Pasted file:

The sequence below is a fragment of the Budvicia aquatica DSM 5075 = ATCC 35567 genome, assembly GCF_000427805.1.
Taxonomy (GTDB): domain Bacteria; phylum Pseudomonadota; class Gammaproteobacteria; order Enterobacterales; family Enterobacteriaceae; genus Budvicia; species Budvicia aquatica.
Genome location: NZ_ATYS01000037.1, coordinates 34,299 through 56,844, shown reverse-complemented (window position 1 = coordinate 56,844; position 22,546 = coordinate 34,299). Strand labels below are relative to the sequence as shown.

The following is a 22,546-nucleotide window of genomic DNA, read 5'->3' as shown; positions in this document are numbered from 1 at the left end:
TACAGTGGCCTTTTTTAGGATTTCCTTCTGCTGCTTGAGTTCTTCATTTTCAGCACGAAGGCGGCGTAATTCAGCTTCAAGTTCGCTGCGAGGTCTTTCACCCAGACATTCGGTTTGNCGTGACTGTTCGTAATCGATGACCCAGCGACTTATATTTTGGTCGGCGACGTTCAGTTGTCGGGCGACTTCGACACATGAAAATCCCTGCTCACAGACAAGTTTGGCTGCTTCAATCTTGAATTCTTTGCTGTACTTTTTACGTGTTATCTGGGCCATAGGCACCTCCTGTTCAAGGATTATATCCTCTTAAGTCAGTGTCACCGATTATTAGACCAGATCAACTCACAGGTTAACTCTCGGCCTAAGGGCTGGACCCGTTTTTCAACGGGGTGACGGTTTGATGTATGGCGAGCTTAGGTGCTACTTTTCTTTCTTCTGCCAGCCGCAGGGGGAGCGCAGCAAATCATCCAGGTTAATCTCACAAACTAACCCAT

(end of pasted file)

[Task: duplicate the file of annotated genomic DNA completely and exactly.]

The sequence below is a fragment of the Budvicia aquatica DSM 5075 = ATCC 35567 genome, assembly GCF_000427805.1.
Taxonomy (GTDB): domain Bacteria; phylum Pseudomonadota; class Gammaproteobacteria; order Enterobacterales; family Enterobacteriaceae; genus Budvicia; species Budvicia aquatica.
Genome location: NZ_ATYS01000037.1, coordinates 34,299 through 56,844, shown reverse-complemented (window position 1 = coordinate 56,844; position 22,546 = coordinate 34,299). Strand labels below are relative to the sequence as shown.

The following is a 22,546-nucleotide window of genomic DNA, read 5'->3' as shown; positions in this document are numbered from 1 at the left end:
TACAGTGGCCTTTTTTAGGATTTCCTTCTGCTGCTTGAGTTCTTCATTTTCAGCACGAAGGCGGCGTAATTCAGCTTCAAGTTCGCTGCGAGGTCTTTCACCCAGACATTCGGTTTGNCGTGACTGTTCGTAATCGATGACCCAGCGACTTATATTTTGGTCGGCGACGTTCAGTTGTCGGGCGACTTCGACACATGAAAATCCCTGCTCACAGACAAGTTTGGCTGCTTCAATCTTGAATTCTTTGCTGTACTTTTTACGTGTTATCTGGGCCATAGGCACCTCCTGTTCAAGGATTATATCCTCTTAAGTCAGTGTCACCGATTATTAGACCAGATCAACTCACAGGTTAACTCTCGGCCTAAGGGCTGGACCCGTTTTTCAACGGGGTGACGGTTTGATGTATGGCGAGCTTAGGTGCTACTTTTCTTTCTTCTGCCAGCCGCAGGGGGAGCGCAGCAAATCATCCAGGTTAATCTCACAAACTAACCCAT